So, on the one hand the users individual privacy is threatened, but so is the freedom to conduct a business (Art 16 CFR). The right to data protection (Article 8, CFR) rests on the idea of consent – and the way that consent is articulated in the law – that consent must be freely given, informed and specific – is incompatible with social networking services and the heavy level of data processing associated with them. These spaces adopt excessive processing, there is dynamic evolution of these platforms, and their concept is networking. Providers make changes in platform, affordances, advertising, etc. create continued changes of the use and collection of data – at odds with specific requirements for consent. The concept of networking means that individuals manage information that is not just about themselves but also others – their image, their location, etc. European Data Protection law does nothing to accommodate the privacy of others in this way. There has been no specific ruling on the interaction of business and personal rights here, but given previous trends it seems likely that business will win.
These data collections by social networking sites also has commercialisation potential to exploit users data. It is not clear how this will evolve – perhaps through greater national law in the changing or terms and conditions?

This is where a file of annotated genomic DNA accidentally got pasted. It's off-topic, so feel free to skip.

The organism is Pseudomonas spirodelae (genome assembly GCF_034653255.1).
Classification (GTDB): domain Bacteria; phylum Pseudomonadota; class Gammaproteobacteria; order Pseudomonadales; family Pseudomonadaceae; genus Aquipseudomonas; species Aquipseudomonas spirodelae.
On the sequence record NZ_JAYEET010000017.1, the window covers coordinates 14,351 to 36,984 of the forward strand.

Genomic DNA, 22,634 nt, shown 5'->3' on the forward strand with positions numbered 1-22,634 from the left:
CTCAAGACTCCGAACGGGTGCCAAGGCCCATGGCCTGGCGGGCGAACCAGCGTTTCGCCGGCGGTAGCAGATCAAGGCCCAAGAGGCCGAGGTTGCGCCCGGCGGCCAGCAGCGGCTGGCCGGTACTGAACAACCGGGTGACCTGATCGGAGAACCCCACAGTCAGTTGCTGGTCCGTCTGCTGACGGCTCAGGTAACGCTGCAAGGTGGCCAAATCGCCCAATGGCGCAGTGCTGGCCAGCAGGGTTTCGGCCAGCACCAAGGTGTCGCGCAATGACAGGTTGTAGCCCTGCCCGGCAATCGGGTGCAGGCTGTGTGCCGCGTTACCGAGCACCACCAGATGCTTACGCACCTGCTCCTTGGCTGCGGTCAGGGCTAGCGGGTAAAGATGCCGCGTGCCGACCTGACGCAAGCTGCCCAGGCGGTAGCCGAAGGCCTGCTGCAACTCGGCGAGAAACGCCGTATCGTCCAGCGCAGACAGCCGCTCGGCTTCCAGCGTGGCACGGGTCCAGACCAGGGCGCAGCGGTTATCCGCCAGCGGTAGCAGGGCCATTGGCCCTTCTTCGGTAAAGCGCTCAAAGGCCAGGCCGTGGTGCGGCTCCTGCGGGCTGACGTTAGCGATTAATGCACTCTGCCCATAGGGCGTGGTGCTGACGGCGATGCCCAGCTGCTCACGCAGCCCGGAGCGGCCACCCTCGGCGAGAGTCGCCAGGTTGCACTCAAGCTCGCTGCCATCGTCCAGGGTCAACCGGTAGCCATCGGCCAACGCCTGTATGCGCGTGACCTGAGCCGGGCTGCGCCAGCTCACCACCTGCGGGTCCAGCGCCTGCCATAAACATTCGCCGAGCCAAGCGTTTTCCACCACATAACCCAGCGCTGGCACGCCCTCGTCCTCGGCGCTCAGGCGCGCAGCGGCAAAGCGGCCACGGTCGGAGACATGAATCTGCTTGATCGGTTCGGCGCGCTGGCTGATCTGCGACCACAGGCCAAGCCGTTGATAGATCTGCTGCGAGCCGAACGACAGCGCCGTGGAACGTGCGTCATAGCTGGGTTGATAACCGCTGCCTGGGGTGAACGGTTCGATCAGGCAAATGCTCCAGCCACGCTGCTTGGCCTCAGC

This is a real tension, with rights of businesses on one side, the individual on the other. The European legislator has upheld fundamental data protection law, but there is still much to examine here. We wanted to give you an overview of relevant concepts and rights in social media contexts and we hope that we’ve done this.
Q1) How do these things change when Europe is outwith the legislative jurisdiction of most social media companies are – they are global
A1) General Data Protection Law 2018 will target companies in the EU, if they profile there. It was unclear until now… Previously you had to have a company here in Europe (usually Ireland), but in 2018 it will be very clear and very strict.
Q2) How has the European Court of Human rights fared so far in judgements?
A2) In Google Spain case, in another Digital Rights case the ECHR has upheld personal rights. And we see this also on the storage and retention of data… But the regulation is quite open, right now there are ways to circumvent.